In recent years, Gallup Poll questions dealing with women's rights have tended to focus on the perceived amount of progress in this area. Despite the major advances in legal rights for women this century, a belief that women are at a cultural disadvantage to men persists. At the same time that Americans tend to be pessimistic about the progress made by women, there seems to be a clear recognition and appreciation for the positive impact made by the suffrage movement.
As noted above, among the 18 events of the century recently rated by Gallup in terms of their importance, women gaining the right to vote in ranked number two, on par with dropping the atomic bomb in World War II. This event exceeds all other reforms listed, including those related to marriage, sexual reproduction, and work.
The act was pushed through by President Lyndon Johnson, who declared almost immediately after assuming the presidency in November that the continuation of assassinated President John F. Kennedy's efforts on civil rights would be one of his highest priorities. Due in large part to Johnson's efforts, the Civil Rights Act was passed by the House of Representatives in February , and after extraordinary debate in the Senate, was passed by the Upper Chamber and signed into law in June The heart of the bill was the section that declared it illegal to discriminate on the basis of race in public places, as follows:.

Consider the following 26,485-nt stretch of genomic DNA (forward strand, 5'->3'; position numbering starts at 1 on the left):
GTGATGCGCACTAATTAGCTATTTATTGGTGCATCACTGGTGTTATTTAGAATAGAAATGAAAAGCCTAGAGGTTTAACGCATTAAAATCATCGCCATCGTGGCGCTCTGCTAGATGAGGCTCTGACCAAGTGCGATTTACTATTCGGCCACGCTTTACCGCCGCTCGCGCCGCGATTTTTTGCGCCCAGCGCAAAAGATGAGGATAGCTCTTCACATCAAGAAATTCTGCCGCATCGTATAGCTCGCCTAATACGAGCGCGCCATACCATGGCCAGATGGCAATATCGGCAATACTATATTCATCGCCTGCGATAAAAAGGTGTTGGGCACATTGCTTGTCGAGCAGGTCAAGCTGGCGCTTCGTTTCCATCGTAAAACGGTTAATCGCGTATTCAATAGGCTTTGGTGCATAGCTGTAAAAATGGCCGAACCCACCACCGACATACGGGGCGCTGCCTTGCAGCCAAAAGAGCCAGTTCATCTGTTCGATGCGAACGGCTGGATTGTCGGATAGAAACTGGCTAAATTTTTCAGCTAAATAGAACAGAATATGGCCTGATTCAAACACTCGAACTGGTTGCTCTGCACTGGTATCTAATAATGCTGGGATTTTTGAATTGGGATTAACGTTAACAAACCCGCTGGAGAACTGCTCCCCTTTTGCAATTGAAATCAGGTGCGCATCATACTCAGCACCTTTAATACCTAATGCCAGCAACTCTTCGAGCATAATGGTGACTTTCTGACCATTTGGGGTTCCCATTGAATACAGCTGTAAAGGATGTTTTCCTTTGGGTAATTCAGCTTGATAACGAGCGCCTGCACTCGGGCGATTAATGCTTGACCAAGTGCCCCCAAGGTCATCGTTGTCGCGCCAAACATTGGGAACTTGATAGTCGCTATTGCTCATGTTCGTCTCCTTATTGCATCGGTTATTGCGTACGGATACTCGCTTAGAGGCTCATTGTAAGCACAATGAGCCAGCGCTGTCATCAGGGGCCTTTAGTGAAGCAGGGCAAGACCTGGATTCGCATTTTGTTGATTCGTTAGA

How did the public react to this sweeping legislation that in parts of the country -- particularly the South -- upset social patterns that had been in place for centuries? Gallup polls conducted at the time showed that reaction was generally positive. As far back as June , in fact, Gallup asked the public to react to Supreme Court decisions that ruled against school segregation and segregation on trains, buses and in public waiting rooms.